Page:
Psychological safety: success formula for innovative companies

Why are some teams more successful and innovative than others? Psychological safety makes a difference.

Stand: 27.9.2023||4 Minuten Lesezeit
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When people feel safe in their team, companies are more innovative and successful. Modern leaders use this insight to boost performance and creativity in a secure work environment.

What is psychological safety?

Psychological safety was developed by Harvard professor Amy Edmondson as a concept for the workplace. She found in 1999 that teams work better together when people feel safe. In a psychologically safe environment, team members can communicate openly, offer constructive criticism and admit mistakes without fear of negative consequences. This improves, among other things, learning behavior and motivation, knowledge transfer, innovativeness and risk-taking of the entire team.

Whether team members experience a work environment as psychologically safe depends on how everyone in the group interacts with each other. In this, the concept differs from simply trusting individuals. Psychological safety does not mean that everyone always gets along or agrees, but that they interact with each other in an appreciative and trusting manner in the group. A safe atmosphere is all the more important for learning and team success the more complex the tasks are.

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The importance of psychological safety in the team

Teams that foster psychological safety work more effectively together and achieve greater success. Their members are willing to challenge established procedures, ask questions, discuss ideas and experiment with new approaches. They share their knowledge openly and address mistakes transparently, allowing everyone in the team to learn from them. Because they are encouraged to continue even if they fail, psychologically safe individuals are not only more content but also more willing to take risks and be creative. This has a direct impact on a company's capacity for innovation and its long-term viability.

Research on high-performance teams has revealed that their success is not solely attributable to the skills or performance of individual members, but rather to the way they interact with one another. Psychological safety is a crucial element of success for high-impact teams, regardless of whether team members are interacting in person on a daily basis or working remotely from different locations. What matters most is the presence of mutual trust and psychological security. Nevertheless, discussing difficult topics in a chat or video call can be more challenging than in a face-to-face meeting. As a result, psychological safety requires special consideration in virtual and hybrid teams.

How can leaders promote psychological safety?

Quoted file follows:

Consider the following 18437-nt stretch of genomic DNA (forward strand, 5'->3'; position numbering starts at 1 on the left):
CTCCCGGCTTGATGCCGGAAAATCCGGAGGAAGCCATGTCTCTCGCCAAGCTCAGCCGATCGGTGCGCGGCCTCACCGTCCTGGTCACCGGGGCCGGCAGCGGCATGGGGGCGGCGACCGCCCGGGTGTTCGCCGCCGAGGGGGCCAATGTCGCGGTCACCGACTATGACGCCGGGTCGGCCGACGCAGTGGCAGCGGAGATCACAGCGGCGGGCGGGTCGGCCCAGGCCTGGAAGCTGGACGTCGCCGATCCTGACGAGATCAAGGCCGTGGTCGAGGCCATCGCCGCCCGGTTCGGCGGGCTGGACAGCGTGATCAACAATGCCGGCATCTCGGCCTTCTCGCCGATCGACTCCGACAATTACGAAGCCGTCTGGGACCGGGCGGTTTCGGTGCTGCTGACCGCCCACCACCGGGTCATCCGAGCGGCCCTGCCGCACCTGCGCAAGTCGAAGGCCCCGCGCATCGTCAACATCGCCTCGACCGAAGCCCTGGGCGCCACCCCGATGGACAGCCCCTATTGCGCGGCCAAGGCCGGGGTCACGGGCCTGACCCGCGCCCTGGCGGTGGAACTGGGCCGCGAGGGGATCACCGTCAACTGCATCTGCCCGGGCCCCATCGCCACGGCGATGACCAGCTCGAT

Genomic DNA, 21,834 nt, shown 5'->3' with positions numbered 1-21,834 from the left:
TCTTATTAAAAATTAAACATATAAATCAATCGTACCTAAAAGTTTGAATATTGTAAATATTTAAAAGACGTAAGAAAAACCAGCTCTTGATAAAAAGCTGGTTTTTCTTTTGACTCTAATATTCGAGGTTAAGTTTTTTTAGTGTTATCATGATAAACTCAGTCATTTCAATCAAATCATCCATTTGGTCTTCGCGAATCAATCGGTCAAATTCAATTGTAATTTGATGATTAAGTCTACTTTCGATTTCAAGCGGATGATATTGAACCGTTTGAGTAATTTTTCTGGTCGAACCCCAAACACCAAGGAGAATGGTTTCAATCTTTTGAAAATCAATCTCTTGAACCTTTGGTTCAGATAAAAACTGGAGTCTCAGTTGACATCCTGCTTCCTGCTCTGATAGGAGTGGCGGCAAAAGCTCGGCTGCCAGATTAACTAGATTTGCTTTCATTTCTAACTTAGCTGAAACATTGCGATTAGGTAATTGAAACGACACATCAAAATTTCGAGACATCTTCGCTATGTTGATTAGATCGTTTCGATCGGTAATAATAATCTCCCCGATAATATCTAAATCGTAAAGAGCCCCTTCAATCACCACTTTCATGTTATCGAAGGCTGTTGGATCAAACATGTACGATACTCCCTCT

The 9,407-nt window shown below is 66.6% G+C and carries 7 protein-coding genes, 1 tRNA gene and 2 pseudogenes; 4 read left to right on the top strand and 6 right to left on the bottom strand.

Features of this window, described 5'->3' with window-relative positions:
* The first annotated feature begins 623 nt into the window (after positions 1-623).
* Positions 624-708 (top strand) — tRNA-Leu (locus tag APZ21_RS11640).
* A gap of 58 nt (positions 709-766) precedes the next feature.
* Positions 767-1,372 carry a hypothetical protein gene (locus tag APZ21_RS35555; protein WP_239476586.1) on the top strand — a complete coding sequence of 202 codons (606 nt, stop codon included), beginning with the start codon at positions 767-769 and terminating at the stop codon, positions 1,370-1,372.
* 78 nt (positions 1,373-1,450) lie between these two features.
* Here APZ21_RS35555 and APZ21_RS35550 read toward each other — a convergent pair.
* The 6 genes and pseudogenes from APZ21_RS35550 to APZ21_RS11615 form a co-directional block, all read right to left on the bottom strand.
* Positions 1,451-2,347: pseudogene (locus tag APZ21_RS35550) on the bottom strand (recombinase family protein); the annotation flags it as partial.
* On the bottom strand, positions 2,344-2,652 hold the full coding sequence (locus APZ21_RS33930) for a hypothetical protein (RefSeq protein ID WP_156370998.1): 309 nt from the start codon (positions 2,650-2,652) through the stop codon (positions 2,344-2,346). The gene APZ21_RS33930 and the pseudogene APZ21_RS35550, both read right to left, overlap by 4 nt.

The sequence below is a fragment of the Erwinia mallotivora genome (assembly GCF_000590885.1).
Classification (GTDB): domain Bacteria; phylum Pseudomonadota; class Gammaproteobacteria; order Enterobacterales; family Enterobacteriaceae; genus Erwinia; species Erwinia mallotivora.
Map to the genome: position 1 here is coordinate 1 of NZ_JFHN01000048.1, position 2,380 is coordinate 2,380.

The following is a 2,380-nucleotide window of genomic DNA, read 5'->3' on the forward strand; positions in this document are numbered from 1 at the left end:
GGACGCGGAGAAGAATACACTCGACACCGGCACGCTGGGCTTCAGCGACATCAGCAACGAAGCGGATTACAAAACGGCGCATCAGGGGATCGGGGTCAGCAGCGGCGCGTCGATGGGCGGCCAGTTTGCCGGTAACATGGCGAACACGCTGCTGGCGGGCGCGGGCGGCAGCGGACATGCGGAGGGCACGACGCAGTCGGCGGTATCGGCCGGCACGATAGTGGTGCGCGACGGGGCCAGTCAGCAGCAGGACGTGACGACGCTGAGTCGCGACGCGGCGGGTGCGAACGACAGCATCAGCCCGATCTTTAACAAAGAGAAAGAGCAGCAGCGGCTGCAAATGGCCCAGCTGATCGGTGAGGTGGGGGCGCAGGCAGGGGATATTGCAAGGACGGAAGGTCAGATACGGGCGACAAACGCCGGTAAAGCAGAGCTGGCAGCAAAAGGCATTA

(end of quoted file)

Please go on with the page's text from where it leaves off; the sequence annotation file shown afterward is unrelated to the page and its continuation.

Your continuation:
The unfortunate reality is that psychological safety cannot be enforced. However, the encouraging news is that leaders have the power to cultivate a supportive work environment within their team. By prioritizing personal responsibility, trust, openness and appreciation, and leading by example, they can effectively enhance the psychological safety of all team members. Here are some ways in which leaders can promote psychologically safe conditions:

Develop a fair and transparent leadership style Foster communication at eye level Encourage respectful interaction among team members Cultivate a feedback culture that values constructive criticism and transparently addresses mistakes Support the free expression of questions, suggestions and criticism Deal honestly with problems and difficulties Ensure that everyone has a voice in discussions and decision-making processes Encourage and support unconventional ideas and new approaches

In our free New Leadership workshop, which we designed specifically for personnel development, we share practical knowledge on the importance of psychological safety for team leadership.

Psychological safety is essential for agile teams

Psychological safety is particularly crucial for teams utilizing agile methodologies like Scrum or Kanban. In these contexts, where both processes and approaches are continually evaluated and team members self-organize, a significant level of personal accountability and trust is necessary. Without psychological safety, such conditions cannot exist. If criticism or errors are associated with negative repercussions, agile methodologies will not be effective.

Only those who can count on the support of their team are willing to suggest innovative solutions, own up to mistakes and tackle challenges. And this is precisely what results in more efficient processes and superior outcomes in the long term. However, a culture of trust does not emerge on its own; establishing psychological safety is a demanding leadership responsibility. Modern managers create a positive work environment characterized by mutual respect and lead by example to ensure fair, empathetic employees.

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